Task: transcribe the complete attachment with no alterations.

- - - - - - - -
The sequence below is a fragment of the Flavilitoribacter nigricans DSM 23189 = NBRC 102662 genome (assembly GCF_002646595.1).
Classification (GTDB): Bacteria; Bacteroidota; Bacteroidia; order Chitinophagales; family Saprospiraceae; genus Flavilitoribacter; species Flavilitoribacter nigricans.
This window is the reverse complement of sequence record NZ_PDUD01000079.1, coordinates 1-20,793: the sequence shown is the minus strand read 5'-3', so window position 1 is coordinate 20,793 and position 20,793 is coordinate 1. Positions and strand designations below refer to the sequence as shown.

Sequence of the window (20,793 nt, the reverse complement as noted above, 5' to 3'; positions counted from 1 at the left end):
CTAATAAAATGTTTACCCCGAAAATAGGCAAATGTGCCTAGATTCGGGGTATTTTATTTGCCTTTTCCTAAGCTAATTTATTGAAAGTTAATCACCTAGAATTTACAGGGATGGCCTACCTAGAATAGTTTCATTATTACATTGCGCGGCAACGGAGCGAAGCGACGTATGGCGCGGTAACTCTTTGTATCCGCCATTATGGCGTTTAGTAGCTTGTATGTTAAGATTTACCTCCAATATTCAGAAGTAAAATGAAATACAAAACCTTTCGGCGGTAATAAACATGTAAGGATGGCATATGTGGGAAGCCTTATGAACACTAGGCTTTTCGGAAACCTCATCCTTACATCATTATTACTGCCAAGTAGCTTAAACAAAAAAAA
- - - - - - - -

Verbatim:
The sequence below is a fragment of the Flavilitoribacter nigricans DSM 23189 = NBRC 102662 genome (assembly GCF_002646595.1).
Classification (GTDB): Bacteria; Bacteroidota; Bacteroidia; order Chitinophagales; family Saprospiraceae; genus Flavilitoribacter; species Flavilitoribacter nigricans.
This window is the reverse complement of sequence record NZ_PDUD01000079.1, coordinates 1-20,793: the sequence shown is the minus strand read 5'-3', so window position 1 is coordinate 20,793 and position 20,793 is coordinate 1. Positions and strand designations below refer to the sequence as shown.

Sequence of the window (20,793 nt, the reverse complement as noted above, 5' to 3'; positions counted from 1 at the left end):
CTAATAAAATGTTTACCCCGAAAATAGGCAAATGTGCCTAGATTCGGGGTATTTTATTTGCCTTTTCCTAAGCTAATTTATTGAAAGTTAATCACCTAGAATTTACAGGGATGGCCTACCTAGAATAGTTTCATTATTACATTGCGCGGCAACGGAGCGAAGCGACGTATGGCGCGGTAACTCTTTGTATCCGCCATTATGGCGTTTAGTAGCTTGTATGTTAAGATTTACCTCCAATATTCAGAAGTAAAATGAAATACAAAACCTTTCGGCGGTAATAAACATGTAAGGATGGCATATGTGGGAAGCCTTATGAACACTAGGCTTTTCGGAAACCTCATCCTTACATCATTATTACTGCCAAGTAGCTTAAACAAAAAAAA